This tutorial uses as input the 21 breast cancer dataset described in Nik-Zainal et al 2012. For the sake of convenience this dataset is included with the package and can be accessed by using the system.file function:

mut <- read.table(system.file("extdata","21_breast_cancers.mutations.txt",
    package="signeR"), header=TRUE, check.names=FALSE)
opp <- read.table(system.file("extdata","21_breast_cancers.opportunity.txt",

3.3: Known signatures

signeR analysis can incorporate any previous knowledge about the signatures present in the dataset. If signatures are known in advance, they can be provided as a matrix, which may be used by signeR in two different ways: a starting value that will be updated according to mutation patterns found on present data or a fixed set of parameters, kept unchanged during the estimation of exposures.

Signatures matrix shall contain each signature in one colum. An example of the required matrix format can be seen here.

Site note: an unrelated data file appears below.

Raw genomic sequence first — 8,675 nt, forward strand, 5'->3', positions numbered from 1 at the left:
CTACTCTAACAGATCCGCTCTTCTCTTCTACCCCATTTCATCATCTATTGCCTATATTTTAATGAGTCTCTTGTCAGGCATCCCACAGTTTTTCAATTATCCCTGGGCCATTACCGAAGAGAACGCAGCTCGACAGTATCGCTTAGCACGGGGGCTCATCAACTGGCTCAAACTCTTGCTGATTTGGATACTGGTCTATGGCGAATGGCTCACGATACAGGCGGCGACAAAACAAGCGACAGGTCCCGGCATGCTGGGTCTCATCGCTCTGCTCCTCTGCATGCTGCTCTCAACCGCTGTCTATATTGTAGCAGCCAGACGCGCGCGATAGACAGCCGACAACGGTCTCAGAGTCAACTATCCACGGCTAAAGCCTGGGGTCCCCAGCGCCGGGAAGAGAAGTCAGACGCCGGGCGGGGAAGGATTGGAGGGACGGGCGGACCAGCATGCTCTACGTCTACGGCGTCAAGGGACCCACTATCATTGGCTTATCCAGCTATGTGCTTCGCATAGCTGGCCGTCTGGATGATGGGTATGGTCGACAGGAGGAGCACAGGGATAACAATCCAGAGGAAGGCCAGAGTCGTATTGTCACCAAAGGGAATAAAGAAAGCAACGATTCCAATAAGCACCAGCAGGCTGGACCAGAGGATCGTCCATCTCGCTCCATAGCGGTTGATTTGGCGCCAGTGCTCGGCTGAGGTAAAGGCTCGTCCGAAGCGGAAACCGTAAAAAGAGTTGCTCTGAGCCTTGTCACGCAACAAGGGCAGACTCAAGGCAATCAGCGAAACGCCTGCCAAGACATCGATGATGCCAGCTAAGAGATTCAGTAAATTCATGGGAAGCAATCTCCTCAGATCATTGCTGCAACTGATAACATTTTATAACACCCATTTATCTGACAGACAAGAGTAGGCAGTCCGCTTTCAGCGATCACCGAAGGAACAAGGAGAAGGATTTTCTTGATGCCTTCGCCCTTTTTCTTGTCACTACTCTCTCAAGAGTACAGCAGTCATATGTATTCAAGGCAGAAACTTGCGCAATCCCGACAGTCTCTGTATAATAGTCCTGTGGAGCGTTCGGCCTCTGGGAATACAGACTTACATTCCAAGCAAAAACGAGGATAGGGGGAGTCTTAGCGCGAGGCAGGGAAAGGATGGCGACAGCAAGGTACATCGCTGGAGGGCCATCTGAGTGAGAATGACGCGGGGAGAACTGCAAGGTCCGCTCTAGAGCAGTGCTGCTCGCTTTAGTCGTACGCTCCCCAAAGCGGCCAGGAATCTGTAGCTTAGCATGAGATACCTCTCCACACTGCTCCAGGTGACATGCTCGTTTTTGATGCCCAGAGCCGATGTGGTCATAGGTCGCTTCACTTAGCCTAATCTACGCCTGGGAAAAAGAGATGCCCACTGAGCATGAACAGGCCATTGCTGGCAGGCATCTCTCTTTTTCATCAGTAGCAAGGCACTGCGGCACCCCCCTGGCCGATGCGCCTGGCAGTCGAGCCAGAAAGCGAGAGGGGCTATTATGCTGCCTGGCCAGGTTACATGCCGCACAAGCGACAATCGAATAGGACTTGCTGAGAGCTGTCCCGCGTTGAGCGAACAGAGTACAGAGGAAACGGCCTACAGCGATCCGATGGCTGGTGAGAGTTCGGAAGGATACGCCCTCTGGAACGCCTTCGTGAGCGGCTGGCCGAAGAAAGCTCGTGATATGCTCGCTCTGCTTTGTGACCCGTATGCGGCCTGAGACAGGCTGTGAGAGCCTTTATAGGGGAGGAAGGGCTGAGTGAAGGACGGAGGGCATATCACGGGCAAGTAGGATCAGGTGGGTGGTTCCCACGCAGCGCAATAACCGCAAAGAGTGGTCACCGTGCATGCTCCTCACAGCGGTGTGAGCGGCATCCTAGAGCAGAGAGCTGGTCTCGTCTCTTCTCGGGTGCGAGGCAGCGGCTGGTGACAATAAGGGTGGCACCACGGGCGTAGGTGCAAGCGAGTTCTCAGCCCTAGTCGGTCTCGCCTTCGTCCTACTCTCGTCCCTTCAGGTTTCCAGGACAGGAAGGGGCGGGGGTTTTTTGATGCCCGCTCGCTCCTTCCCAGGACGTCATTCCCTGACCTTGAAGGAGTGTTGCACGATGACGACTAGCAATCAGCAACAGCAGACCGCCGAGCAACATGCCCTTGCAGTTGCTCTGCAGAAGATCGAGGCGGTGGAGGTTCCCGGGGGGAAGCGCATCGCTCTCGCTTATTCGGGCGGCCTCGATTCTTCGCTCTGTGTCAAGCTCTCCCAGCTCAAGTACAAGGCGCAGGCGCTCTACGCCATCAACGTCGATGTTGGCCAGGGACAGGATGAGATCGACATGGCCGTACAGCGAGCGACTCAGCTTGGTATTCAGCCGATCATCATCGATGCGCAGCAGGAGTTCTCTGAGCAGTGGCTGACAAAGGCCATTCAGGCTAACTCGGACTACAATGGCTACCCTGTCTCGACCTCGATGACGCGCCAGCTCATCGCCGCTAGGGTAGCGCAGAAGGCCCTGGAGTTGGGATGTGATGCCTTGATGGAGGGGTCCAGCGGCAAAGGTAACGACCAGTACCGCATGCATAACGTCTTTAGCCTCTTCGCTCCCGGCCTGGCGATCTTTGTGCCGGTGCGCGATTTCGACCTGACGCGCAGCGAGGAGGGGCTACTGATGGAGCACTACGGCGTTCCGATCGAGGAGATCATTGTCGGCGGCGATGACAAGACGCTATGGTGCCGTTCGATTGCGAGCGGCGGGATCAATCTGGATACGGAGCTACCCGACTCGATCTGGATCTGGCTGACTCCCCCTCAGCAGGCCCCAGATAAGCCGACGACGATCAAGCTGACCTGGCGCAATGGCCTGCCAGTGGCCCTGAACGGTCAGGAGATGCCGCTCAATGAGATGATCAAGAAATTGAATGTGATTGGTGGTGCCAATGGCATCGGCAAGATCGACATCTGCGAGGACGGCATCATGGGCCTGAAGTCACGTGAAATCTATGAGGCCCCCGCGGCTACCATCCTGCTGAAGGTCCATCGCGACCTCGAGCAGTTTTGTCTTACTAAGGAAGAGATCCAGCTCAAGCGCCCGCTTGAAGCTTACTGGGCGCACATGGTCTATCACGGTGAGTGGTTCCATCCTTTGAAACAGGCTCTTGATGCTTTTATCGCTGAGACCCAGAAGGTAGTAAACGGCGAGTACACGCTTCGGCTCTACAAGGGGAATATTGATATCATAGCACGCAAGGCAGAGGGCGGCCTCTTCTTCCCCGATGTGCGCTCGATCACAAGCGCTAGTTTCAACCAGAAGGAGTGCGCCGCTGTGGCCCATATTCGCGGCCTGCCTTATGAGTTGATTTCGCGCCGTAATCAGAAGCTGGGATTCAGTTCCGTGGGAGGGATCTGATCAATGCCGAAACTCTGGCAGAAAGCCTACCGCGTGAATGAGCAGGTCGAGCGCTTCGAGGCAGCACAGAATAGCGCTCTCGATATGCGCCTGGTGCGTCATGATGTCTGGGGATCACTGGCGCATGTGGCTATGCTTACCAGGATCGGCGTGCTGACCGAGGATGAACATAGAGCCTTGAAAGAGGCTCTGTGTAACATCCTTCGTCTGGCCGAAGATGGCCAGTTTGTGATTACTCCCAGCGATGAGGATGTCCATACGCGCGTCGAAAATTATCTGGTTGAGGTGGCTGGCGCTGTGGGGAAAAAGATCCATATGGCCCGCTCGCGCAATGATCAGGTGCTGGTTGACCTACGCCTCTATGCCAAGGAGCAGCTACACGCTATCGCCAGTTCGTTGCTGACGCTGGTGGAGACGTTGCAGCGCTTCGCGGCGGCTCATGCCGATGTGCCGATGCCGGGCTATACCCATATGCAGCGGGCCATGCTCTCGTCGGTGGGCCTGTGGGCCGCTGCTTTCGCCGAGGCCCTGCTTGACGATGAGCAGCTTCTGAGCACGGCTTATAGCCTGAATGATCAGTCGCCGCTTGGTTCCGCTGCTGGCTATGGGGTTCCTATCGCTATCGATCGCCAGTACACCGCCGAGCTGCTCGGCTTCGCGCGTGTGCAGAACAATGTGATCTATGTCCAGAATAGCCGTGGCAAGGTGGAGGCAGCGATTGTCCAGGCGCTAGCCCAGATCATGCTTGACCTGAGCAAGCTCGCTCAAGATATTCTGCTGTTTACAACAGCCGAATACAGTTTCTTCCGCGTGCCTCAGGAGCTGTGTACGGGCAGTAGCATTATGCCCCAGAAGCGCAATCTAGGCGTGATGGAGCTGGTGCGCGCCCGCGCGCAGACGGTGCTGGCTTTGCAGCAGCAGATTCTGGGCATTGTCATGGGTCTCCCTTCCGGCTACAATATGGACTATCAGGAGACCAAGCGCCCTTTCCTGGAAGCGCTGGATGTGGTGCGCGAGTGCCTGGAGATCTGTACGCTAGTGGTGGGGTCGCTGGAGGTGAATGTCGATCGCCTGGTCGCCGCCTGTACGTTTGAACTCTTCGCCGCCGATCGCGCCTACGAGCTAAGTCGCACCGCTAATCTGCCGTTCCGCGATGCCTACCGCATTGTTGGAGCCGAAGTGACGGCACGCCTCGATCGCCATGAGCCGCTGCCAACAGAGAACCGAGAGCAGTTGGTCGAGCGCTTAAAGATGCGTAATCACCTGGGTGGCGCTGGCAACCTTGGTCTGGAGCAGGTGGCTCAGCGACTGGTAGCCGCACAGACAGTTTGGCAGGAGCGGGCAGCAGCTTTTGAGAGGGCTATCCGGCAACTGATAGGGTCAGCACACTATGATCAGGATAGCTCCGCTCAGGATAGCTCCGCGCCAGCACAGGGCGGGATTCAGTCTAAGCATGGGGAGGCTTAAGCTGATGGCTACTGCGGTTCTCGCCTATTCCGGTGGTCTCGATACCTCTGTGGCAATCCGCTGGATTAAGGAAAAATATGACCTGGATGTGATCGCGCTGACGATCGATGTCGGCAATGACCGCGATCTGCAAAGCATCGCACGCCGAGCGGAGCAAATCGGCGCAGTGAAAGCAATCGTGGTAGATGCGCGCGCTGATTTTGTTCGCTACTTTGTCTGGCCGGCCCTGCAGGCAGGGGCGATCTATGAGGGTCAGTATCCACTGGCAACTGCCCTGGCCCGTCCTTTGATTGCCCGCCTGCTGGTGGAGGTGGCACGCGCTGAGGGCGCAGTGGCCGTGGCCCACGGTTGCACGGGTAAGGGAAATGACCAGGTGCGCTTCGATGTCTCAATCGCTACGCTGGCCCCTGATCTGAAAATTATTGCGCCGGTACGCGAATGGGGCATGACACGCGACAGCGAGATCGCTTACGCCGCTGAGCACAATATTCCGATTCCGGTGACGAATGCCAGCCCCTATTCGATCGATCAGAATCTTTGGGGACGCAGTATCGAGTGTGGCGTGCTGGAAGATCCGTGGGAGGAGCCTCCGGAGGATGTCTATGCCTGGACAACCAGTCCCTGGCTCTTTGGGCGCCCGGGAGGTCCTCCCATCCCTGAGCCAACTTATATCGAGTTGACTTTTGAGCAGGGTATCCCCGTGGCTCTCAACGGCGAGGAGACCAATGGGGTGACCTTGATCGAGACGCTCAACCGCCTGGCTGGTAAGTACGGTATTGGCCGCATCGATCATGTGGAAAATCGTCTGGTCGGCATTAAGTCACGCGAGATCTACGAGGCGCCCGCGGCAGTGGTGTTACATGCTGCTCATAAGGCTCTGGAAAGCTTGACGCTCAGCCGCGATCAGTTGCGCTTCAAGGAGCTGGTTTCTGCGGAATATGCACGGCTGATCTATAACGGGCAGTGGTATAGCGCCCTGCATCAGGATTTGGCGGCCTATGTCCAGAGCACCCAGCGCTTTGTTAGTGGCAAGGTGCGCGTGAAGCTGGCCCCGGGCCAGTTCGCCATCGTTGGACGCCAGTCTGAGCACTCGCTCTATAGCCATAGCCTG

Along this tutorial a matrix of signatures found in breast cancer, as described in Cosmic database. For the sake of convenience this matrix is included with the package and can be accessed by the system.file function:

Pmatrix <- as.matrix(read.table(system.file("extdata","Cosmic_signatures_BRC.txt",
    package="signeR"), sep="\t", check.names=FALSE))

4: Estimating the number of mutational processes and their signatures

signeR takes a count matrix as its only required parameter, but the user can provide an opportunity matrix as well. The algorithm allows the assessment of the number of signatures by three options, as follows.

  1. signeR detects the number of signatures at run time by considering the best NMF factorisation rank between 1 and min(G, K)-1, with G = number of genomes and K = number of features (i.e. 96):
    signatures <- signeR(M=mut, Opport=opp)
  2. The user can give an interval of the possible numbers of signatures as the parameter nlim. signeR will calculate the optimal number of signatures within this range, for example:
    signatures <- signeR(M=mut, Opport=opp, nlim=c(3,7))
  3. signeR can also be run by passing the number of signatures as the parameter nsig. In this setting, the algorithm is faster. For example, the following command will make signeR consider only the rank N=5 to estimate the signatures and their exposures:
    signatures <- signeR(M=mut, Opport=opp, nsig=3, main_eval=100, EM_eval=50, EMit_lim=20)